The prospect of having twins can be both thrilling and daunting! Reading the books and pamphlets that abound (and, for that matter, surfing the net for information) can be both reassuring and worrying as issues that the expectant parents may not have considered before are frequently raised. We know for example, that complications during delivery occur more often in twin births than in singleton births, and that prematurity and low birth weight are more common in twins than in singletons.
One of the best preparations the expectant mother of twins can make is to ensure that she has adequate rest, nutrition and sensible exercise during pregnancy. This is generally easier for first-time mothers to achieve. If these goals can be accomplished, then the health of both the mother and the babies can be optimised.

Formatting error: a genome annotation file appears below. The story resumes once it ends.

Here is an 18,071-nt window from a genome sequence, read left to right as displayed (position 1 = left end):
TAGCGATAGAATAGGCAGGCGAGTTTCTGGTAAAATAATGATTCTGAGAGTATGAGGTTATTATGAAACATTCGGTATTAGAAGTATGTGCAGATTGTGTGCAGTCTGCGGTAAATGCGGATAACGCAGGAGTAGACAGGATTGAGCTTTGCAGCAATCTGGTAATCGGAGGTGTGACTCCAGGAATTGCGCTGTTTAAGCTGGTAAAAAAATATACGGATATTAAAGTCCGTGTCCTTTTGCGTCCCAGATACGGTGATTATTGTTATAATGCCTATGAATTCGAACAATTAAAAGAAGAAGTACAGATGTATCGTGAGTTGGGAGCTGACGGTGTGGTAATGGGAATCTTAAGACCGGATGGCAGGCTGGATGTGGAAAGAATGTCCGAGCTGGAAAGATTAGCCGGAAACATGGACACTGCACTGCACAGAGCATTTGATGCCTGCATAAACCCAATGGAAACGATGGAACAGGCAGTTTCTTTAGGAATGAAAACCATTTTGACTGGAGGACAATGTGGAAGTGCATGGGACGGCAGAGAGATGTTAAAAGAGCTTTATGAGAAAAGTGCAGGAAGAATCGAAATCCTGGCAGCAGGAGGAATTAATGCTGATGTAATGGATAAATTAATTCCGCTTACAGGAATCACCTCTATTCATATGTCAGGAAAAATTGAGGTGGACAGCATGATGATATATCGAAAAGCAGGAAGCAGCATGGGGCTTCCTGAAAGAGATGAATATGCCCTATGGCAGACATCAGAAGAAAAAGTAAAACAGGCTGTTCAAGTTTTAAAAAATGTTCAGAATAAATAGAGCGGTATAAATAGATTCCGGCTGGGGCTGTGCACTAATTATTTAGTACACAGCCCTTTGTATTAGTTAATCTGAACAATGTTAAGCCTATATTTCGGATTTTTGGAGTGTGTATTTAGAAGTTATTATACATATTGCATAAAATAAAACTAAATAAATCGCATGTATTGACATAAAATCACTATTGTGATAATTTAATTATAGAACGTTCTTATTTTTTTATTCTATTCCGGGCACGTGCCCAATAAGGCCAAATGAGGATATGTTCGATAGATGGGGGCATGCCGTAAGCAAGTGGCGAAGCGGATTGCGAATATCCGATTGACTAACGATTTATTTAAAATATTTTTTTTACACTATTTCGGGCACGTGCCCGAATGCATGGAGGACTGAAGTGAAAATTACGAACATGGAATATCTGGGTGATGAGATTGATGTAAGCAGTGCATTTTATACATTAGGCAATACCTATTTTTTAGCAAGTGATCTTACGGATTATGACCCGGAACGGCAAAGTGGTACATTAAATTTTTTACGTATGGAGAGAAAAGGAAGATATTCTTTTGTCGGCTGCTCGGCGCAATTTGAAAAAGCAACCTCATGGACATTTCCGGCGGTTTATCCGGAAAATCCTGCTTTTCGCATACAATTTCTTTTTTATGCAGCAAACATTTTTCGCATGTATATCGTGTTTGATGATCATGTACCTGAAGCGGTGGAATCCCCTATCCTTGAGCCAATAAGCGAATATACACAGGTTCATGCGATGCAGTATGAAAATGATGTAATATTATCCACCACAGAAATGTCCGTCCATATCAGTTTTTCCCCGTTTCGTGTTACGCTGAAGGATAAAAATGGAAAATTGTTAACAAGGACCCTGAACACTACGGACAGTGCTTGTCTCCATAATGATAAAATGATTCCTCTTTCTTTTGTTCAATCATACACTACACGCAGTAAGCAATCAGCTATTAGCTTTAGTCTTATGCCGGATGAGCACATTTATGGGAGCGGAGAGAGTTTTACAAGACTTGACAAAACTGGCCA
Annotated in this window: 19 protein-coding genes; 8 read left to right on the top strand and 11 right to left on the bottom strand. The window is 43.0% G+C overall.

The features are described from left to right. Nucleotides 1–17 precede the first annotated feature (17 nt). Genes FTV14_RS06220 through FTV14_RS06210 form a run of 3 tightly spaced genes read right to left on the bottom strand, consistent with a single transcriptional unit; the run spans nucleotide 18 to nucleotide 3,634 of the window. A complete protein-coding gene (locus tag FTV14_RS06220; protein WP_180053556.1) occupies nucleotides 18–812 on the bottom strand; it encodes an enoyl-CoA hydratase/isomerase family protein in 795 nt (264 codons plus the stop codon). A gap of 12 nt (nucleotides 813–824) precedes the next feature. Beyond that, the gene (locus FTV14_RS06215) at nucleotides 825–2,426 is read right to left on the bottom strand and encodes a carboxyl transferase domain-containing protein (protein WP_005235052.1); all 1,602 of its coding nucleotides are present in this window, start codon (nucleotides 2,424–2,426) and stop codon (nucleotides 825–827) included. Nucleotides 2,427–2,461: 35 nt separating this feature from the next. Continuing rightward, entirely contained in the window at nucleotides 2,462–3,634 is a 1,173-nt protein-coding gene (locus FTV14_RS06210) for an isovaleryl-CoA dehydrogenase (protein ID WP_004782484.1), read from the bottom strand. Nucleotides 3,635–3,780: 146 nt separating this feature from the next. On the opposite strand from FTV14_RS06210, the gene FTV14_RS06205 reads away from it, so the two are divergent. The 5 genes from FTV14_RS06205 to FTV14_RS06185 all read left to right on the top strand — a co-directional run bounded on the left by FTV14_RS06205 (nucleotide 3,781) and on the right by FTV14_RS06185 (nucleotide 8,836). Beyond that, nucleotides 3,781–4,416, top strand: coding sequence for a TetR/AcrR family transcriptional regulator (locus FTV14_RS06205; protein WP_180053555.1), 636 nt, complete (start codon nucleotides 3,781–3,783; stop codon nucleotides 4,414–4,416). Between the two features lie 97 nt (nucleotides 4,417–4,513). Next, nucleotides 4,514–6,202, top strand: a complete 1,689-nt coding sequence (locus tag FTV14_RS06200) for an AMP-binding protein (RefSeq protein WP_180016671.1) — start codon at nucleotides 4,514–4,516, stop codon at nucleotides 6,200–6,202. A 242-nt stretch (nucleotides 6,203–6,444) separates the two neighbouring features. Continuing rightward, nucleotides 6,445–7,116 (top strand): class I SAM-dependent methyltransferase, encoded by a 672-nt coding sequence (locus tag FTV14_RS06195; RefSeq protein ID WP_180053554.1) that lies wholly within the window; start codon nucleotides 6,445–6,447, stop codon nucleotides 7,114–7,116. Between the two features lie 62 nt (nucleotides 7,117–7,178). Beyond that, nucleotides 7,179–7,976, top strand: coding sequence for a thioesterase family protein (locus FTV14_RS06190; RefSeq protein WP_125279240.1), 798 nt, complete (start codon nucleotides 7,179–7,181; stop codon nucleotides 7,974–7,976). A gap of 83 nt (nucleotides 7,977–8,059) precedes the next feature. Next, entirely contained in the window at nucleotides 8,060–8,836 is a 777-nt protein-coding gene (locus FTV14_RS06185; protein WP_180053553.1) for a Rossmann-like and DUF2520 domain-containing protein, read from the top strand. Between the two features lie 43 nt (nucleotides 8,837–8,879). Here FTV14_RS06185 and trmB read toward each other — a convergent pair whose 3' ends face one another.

Knowing in advance that twins are on the way allows parents to prepare emotionally and practically. There are well established support groups in Australia for multiple birth families linked through the Australian Multiple Births Association (AMBA). Among the services and support offered by AMBA are newsletters, library services, videos, an education program, telephone support, home and hospital visiting, discussion groups, social activities, pram and stroller hire, an equipment exchange and a clothing pool. An important role AMBA fulfils is to provide information and support for bereaved and special needs families.